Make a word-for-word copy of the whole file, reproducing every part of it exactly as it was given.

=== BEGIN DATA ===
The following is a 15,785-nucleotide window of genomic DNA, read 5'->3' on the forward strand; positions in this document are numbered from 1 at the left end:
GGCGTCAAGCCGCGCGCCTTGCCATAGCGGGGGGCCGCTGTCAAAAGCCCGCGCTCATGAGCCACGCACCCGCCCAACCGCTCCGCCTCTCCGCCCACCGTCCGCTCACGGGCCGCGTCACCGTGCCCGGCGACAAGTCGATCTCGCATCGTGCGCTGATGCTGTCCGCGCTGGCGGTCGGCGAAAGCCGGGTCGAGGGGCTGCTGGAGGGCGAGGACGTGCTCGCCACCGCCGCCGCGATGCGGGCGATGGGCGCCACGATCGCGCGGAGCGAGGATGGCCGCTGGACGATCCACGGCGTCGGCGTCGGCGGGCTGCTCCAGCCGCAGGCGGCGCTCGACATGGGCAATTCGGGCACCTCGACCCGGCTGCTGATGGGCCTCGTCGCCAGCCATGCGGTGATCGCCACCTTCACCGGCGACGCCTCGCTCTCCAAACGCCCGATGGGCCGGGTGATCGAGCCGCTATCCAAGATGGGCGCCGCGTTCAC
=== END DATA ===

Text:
The following is a 15,785-nucleotide window of genomic DNA, read 5'->3' on the forward strand; positions in this document are numbered from 1 at the left end:
GGCGTCAAGCCGCGCGCCTTGCCATAGCGGGGGGCCGCTGTCAAAAGCCCGCGCTCATGAGCCACGCACCCGCCCAACCGCTCCGCCTCTCCGCCCACCGTCCGCTCACGGGCCGCGTCACCGTGCCCGGCGACAAGTCGATCTCGCATCGTGCGCTGATGCTGTCCGCGCTGGCGGTCGGCGAAAGCCGGGTCGAGGGGCTGCTGGAGGGCGAGGACGTGCTCGCCACCGCCGCCGCGATGCGGGCGATGGGCGCCACGATCGCGCGGAGCGAGGATGGCCGCTGGACGATCCACGGCGTCGGCGTCGGCGGGCTGCTCCAGCCGCAGGCGGCGCTCGACATGGGCAATTCGGGCACCTCGACCCGGCTGCTGATGGGCCTCGTCGCCAGCCATGCGGTGATCGCCACCTTCACCGGCGACGCCTCGCTCTCCAAACGCCCGATGGGCCGGGTGATCGAGCCGCTATCCAAGATGGGCGCCGCGTTCAC